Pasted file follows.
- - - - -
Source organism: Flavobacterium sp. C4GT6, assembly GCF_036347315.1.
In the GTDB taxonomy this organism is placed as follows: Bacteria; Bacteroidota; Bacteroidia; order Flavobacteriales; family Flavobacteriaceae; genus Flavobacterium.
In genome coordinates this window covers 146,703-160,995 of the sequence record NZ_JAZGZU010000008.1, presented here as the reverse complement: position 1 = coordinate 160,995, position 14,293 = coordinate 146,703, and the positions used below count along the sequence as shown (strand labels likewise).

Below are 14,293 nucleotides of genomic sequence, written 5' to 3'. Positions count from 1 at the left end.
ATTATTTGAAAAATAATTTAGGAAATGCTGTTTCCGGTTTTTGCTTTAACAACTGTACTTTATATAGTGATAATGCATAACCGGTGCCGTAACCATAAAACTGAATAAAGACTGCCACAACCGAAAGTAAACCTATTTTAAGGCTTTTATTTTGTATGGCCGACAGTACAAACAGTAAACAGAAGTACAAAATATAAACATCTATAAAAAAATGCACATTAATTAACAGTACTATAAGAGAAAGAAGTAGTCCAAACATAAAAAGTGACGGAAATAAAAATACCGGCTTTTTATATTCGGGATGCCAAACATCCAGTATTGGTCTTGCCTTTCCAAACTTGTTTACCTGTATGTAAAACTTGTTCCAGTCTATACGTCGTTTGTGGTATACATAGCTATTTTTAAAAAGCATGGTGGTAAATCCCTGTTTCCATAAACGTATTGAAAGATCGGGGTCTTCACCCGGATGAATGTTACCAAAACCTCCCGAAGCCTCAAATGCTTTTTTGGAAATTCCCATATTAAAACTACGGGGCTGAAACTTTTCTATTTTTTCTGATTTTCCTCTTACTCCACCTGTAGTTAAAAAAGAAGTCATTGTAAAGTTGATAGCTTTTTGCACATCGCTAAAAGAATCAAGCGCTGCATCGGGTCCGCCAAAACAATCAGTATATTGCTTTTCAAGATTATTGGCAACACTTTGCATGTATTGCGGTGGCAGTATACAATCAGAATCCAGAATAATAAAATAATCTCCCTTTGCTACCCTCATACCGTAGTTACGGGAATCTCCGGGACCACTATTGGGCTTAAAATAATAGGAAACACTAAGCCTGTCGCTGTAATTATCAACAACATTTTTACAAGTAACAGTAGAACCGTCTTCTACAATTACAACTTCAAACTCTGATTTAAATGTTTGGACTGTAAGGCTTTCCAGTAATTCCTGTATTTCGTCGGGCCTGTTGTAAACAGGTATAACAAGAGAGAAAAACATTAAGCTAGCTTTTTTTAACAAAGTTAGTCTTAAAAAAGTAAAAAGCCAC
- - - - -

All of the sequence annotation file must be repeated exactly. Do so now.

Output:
Source organism: Flavobacterium sp. C4GT6, assembly GCF_036347315.1.
In the GTDB taxonomy this organism is placed as follows: Bacteria; Bacteroidota; Bacteroidia; order Flavobacteriales; family Flavobacteriaceae; genus Flavobacterium.
In genome coordinates this window covers 146,703-160,995 of the sequence record NZ_JAZGZU010000008.1, presented here as the reverse complement: position 1 = coordinate 160,995, position 14,293 = coordinate 146,703, and the positions used below count along the sequence as shown (strand labels likewise).

Below are 14,293 nucleotides of genomic sequence, written 5' to 3'. Positions count from 1 at the left end.
ATTATTTGAAAAATAATTTAGGAAATGCTGTTTCCGGTTTTTGCTTTAACAACTGTACTTTATATAGTGATAATGCATAACCGGTGCCGTAACCATAAAACTGAATAAAGACTGCCACAACCGAAAGTAAACCTATTTTAAGGCTTTTATTTTGTATGGCCGACAGTACAAACAGTAAACAGAAGTACAAAATATAAACATCTATAAAAAAATGCACATTAATTAACAGTACTATAAGAGAAAGAAGTAGTCCAAACATAAAAAGTGACGGAAATAAAAATACCGGCTTTTTATATTCGGGATGCCAAACATCCAGTATTGGTCTTGCCTTTCCAAACTTGTTTACCTGTATGTAAAACTTGTTCCAGTCTATACGTCGTTTGTGGTATACATAGCTATTTTTAAAAAGCATGGTGGTAAATCCCTGTTTCCATAAACGTATTGAAAGATCGGGGTCTTCACCCGGATGAATGTTACCAAAACCTCCCGAAGCCTCAAATGCTTTTTTGGAAATTCCCATATTAAAACTACGGGGCTGAAACTTTTCTATTTTTTCTGATTTTCCTCTTACTCCACCTGTAGTTAAAAAAGAAGTCATTGTAAAGTTGATAGCTTTTTGCACATCGCTAAAAGAATCAAGCGCTGCATCGGGTCCGCCAAAACAATCAGTATATTGCTTTTCAAGATTATTGGCAACACTTTGCATGTATTGCGGTGGCAGTATACAATCAGAATCCAGAATAATAAAATAATCTCCCTTTGCTACCCTCATACCGTAGTTACGGGAATCTCCGGGACCACTATTGGGCTTAAAATAATAGGAAACACTAAGCCTGTCGCTGTAATTATCAACAACATTTTTACAAGTAACAGTAGAACCGTCTTCTACAATTACAACTTCAAACTCTGATTTAAATGTTTGGACTGTAAGGCTTTCCAGTAATTCCTGTATTTCGTCGGGCCTGTTGTAAACAGGTATAACAAGAGAGAAAAACATTAAGCTAGCTTTTTTTAACAAAGTTAGTCTTAAAAAAGTAAAAAGCCAC